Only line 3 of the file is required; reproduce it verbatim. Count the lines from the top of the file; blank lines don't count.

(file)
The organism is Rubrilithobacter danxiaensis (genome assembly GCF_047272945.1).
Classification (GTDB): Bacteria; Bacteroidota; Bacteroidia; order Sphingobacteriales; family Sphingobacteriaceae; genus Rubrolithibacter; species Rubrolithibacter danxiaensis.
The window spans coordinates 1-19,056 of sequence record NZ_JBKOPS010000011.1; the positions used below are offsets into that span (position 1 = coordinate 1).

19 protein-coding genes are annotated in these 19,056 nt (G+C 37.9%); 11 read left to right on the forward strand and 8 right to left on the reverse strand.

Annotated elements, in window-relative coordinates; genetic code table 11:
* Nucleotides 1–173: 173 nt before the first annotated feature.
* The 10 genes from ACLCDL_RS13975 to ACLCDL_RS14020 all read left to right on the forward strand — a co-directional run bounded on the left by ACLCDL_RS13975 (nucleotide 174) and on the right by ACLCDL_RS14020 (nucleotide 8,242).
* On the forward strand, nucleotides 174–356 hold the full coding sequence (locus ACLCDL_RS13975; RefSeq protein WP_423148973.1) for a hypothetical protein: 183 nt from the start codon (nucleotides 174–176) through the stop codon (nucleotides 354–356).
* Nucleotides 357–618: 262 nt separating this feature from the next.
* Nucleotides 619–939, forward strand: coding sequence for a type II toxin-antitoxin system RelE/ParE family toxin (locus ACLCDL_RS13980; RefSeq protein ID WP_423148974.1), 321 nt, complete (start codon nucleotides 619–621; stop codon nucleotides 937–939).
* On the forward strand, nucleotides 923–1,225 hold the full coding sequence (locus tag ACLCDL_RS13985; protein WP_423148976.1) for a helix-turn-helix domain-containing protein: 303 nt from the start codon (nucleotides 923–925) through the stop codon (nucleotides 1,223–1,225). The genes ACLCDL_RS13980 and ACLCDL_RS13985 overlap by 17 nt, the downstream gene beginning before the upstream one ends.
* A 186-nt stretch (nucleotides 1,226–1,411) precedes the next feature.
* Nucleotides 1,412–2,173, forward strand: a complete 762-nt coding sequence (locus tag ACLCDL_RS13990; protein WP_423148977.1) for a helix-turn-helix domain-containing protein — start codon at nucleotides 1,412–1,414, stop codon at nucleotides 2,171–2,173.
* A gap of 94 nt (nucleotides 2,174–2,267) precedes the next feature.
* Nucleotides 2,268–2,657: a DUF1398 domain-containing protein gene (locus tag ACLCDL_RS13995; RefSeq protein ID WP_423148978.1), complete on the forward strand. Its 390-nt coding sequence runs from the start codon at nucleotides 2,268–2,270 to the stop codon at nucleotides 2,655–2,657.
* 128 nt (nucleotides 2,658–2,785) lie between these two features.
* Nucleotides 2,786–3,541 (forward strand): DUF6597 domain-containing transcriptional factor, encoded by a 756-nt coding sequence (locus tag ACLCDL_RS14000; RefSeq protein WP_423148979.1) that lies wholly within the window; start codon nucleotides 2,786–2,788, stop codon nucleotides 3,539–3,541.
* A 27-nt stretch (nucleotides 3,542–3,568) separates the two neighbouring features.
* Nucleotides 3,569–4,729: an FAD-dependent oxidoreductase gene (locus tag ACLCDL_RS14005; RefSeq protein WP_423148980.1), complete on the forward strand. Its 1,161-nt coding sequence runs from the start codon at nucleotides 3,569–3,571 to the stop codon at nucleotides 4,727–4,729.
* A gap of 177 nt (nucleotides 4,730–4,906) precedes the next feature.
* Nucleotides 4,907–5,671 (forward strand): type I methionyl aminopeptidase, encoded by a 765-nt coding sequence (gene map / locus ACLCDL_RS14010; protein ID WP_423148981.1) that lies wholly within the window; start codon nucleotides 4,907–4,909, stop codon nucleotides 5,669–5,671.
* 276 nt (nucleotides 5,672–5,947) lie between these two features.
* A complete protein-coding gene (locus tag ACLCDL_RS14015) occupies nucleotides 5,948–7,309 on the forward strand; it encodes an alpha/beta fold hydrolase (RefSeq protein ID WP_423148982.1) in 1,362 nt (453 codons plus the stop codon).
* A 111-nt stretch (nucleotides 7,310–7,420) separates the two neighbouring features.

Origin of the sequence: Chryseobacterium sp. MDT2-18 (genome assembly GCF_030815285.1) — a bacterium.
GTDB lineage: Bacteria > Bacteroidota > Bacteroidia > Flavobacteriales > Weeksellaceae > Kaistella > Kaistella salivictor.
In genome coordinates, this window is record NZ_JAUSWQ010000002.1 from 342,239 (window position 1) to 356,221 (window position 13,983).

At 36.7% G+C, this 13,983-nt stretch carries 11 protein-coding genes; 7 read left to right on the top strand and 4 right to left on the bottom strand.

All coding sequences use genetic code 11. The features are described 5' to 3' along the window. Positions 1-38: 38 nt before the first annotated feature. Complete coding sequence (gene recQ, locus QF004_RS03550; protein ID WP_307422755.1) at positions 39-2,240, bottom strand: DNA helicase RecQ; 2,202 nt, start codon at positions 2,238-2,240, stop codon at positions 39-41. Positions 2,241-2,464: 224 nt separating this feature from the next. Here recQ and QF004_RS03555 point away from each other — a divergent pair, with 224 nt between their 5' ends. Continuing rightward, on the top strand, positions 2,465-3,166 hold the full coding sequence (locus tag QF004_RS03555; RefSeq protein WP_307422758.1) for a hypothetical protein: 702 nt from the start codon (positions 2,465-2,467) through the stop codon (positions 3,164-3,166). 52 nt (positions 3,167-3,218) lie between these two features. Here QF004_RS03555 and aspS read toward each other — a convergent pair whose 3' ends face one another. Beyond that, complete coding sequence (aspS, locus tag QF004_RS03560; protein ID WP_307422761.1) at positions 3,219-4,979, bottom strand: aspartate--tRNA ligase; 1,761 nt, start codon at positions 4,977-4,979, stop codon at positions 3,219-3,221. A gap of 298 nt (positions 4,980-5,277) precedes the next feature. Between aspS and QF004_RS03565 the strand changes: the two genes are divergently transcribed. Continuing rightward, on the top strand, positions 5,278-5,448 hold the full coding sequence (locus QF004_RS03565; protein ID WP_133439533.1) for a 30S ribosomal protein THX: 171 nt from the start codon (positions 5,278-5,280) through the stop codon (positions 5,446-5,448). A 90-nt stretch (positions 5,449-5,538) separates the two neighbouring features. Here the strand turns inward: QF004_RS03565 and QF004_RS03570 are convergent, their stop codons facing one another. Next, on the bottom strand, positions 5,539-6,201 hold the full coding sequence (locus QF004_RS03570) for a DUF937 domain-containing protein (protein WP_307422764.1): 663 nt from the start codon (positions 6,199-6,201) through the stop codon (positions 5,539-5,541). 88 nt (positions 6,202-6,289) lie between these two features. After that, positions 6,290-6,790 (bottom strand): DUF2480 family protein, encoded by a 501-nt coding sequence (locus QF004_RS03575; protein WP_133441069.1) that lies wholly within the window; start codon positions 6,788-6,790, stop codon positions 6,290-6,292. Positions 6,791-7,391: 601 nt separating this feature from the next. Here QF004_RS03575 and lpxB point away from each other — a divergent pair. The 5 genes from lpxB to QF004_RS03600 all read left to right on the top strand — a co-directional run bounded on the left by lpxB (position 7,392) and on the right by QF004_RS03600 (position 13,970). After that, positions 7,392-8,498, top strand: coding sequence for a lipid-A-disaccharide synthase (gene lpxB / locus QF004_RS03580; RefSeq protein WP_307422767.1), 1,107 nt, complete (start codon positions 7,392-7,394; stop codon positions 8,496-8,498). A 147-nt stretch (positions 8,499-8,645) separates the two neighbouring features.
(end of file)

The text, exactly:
The window spans coordinates 1-19,056 of sequence record NZ_JBKOPS010000011.1; the positions used below are offsets into that span (position 1 = coordinate 1).